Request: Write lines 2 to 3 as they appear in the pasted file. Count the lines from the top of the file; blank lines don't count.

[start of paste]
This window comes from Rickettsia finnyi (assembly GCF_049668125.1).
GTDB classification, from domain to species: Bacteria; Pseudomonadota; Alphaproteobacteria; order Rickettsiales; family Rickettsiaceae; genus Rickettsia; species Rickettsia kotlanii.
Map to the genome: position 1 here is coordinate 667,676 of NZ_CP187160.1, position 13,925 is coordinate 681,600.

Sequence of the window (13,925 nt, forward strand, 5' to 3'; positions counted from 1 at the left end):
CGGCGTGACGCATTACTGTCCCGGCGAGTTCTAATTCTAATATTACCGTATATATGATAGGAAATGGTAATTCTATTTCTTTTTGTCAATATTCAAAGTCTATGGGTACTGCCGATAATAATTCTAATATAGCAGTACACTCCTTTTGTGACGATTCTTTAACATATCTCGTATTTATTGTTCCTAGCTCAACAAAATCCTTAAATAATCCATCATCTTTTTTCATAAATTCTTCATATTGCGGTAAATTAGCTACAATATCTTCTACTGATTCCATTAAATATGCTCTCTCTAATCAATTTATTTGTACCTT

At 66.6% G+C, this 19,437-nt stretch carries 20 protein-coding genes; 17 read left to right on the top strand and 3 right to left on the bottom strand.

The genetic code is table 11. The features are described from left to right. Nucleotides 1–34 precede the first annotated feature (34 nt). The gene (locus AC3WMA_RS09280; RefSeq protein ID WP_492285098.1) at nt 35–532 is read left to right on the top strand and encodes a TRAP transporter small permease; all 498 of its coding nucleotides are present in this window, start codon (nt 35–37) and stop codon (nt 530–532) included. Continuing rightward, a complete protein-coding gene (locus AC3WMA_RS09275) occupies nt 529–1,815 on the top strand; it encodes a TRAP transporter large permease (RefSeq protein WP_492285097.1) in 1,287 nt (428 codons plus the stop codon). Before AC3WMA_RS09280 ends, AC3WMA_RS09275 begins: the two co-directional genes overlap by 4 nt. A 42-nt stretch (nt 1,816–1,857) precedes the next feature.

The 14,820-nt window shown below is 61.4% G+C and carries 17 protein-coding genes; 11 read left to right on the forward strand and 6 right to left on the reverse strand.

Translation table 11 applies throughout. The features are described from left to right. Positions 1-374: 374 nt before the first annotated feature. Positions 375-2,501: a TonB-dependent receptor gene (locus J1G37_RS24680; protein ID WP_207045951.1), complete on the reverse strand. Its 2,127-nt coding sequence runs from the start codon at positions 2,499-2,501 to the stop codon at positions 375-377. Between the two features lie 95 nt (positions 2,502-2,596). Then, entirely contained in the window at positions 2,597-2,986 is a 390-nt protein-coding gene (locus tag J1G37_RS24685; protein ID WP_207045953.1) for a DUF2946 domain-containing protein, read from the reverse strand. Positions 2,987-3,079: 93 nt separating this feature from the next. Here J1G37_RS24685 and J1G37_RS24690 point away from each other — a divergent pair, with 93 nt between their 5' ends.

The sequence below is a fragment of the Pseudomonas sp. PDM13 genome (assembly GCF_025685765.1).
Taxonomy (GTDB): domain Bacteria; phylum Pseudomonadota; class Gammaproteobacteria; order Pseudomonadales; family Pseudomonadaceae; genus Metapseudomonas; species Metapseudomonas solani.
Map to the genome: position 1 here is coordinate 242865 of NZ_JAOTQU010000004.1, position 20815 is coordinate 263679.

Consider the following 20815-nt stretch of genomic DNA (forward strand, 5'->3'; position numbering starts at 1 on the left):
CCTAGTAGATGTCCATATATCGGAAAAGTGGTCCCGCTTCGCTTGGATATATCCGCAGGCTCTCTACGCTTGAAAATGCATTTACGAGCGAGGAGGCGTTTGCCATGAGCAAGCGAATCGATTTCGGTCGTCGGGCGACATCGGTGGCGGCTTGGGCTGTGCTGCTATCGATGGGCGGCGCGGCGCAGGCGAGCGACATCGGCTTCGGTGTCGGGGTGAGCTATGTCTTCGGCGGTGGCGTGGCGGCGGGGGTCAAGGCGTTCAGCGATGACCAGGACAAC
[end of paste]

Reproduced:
GTDB classification, from domain to species: Bacteria; Pseudomonadota; Alphaproteobacteria; order Rickettsiales; family Rickettsiaceae; genus Rickettsia; species Rickettsia kotlanii.
Map to the genome: position 1 here is coordinate 667,676 of NZ_CP187160.1, position 13,925 is coordinate 681,600.